Creating A Legend - Sleepy Hollow

Tim Burton: we love him. Starburst visits the set of his new movie Sleepy Hollow and meets the great man himself.
By Jason Caro

selected from Starburst #255

Author Washington Irving’s American classic The Legend of Sleepy Hollow is a dark, dream-like fable. It tells of a horrifying headless horseman who hacks his way through the inhabitants of the titular upstate New York town, and the unusual hero who tries to put a stop to this reign of terror without losing his head.

One of the eeriest graveyards you'll ever see... in Sleepy HollowFilled with spooky atmosphere and fairy-tale romance, it’s unthinkable that anybody other than Tim Burton could be behind the camera on Paramount’s new screen version.

Originally involved in the on-off-on again Superman movie, the director found himself drawn to this seemingly tailor-made project.

“I had been working on something for like a year and didn’t know what I was gonna do", says Burton. "They sent me the script. I just really liked it. Andy Walker (Seven’s Andrew Kevin Walker) did a really strong script. I was more familiar with the Disney cartoon, their actual story. But it’s funny, in America most kids never read the story but they know the story of the headless horseman.”

When it came to recreating the town of Sleepy Hollow – a real place in upstate New York – circa 1799, the director chose to film in England. Why so?

“Strangely enough, New York is such a great city and has so many great artists (but) in terms of film artists there’s not the resources there. Here, there’s so many great people and artists that way and then we were able to find some place that had the feeling of it. If we’d done it in America, I don’t think we’d have worked with some of these guys like Michael Gambon and Michael Gough, you know, Richard Griffiths. It just feels like a good mix.”

A production crew of 80 toiled for four months in Lime Tree Valley, a private estate about an hour’s drive North of London, on the livery stable, church, blacksmiths, general store, bank and half a dozen other buildings. And the creepiest graveyard you’ve ever seen.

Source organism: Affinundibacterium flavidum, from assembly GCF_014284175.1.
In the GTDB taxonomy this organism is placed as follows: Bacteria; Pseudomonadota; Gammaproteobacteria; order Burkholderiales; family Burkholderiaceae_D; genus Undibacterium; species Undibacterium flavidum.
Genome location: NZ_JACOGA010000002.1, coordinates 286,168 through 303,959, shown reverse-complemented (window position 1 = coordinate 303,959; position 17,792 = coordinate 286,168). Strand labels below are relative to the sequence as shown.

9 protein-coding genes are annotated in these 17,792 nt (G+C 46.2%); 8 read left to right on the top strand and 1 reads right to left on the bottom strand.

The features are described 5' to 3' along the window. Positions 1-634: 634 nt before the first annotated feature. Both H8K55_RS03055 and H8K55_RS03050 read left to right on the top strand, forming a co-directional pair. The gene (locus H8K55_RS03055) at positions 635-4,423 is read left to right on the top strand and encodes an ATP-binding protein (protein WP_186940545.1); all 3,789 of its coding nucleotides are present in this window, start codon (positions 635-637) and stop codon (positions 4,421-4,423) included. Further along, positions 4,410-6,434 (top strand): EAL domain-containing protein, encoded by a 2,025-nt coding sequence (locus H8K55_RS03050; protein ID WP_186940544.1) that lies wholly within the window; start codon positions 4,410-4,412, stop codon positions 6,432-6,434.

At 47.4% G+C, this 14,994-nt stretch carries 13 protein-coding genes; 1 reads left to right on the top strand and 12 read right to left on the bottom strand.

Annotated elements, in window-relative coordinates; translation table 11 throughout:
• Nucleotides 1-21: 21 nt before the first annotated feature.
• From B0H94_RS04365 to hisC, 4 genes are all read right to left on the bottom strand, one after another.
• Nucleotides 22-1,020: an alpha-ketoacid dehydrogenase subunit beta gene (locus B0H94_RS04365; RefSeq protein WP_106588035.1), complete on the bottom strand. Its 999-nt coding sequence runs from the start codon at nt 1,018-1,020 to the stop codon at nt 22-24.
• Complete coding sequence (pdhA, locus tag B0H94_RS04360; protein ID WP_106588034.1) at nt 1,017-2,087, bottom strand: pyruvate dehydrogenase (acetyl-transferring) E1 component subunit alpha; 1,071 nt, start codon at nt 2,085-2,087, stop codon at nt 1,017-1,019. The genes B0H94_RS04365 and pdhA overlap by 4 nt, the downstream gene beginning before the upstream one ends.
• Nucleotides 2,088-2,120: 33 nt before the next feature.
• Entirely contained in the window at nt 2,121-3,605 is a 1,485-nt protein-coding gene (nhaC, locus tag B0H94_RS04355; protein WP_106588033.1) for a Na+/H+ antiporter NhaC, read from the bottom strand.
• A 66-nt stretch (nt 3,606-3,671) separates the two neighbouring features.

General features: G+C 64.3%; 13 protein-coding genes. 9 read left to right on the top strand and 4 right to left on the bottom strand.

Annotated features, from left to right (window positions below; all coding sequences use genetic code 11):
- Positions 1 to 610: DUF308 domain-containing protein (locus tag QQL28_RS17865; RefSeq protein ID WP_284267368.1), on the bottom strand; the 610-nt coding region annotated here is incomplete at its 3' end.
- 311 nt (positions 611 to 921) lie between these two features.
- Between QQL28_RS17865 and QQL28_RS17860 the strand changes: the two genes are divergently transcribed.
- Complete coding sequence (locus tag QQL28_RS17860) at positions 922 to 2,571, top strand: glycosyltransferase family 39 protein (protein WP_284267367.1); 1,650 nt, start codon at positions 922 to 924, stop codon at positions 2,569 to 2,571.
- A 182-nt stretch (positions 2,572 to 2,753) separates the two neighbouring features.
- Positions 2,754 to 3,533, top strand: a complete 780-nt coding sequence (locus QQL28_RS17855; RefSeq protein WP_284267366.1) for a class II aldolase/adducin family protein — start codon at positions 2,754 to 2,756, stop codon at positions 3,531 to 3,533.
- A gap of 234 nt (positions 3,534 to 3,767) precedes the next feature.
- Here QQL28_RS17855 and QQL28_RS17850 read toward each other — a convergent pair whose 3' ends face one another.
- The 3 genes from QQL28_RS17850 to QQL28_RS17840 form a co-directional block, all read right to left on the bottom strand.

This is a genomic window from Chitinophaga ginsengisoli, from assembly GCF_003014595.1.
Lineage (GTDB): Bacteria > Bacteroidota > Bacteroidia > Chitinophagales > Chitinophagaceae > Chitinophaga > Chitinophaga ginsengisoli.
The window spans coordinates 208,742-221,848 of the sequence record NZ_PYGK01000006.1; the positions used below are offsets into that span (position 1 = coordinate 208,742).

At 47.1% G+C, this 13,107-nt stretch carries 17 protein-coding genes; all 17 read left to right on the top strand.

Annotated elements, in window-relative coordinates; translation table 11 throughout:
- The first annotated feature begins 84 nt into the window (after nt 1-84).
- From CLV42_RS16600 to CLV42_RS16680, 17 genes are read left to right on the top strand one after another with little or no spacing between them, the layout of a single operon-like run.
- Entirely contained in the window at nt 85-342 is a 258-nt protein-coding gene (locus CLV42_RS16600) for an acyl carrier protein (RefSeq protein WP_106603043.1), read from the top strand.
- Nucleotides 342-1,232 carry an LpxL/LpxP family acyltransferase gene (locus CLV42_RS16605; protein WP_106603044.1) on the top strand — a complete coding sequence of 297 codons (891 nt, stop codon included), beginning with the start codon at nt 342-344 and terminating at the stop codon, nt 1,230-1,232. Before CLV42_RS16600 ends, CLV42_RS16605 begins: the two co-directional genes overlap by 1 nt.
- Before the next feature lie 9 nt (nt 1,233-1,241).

“It’s like going into a weird fantasy land, it’s like a Dutch recreation. You go to this little town and people are dressed like this, churning butter and dipping candles like wax figures and it’s just like this weird culture... "

Online feature:
Part 1 of 2
Part 2 here
If you like what Tim Burton does half as much as we do, have you seen our previous features in these back issues of Starburst?
Exclusive 2-part interview on Batman in Starburst #133 & #134 (1989), plus more Batman coverage in #132, #135
Exclusive interview on Edward Scissorhands in Starburst #155 (1991): – 10 pages plus cover and poster
2-part interview on Batman Returns in Starburst #169, 4 pages plus poster & #170 – currently out of stock, sorry (1992)
interview on Mars Attacks in Starburst #224 (1997)
Please note: links are to details of each issue. Features are not necessarily on-line

All Sleepy Hollow images © Paramount. Feature © Visual Imagination 1999. Not for reproduction
More from this interview here >>>
Read the full on-set Sleepy Hollow feature (six photo-packed pages) when you get Starburst 255
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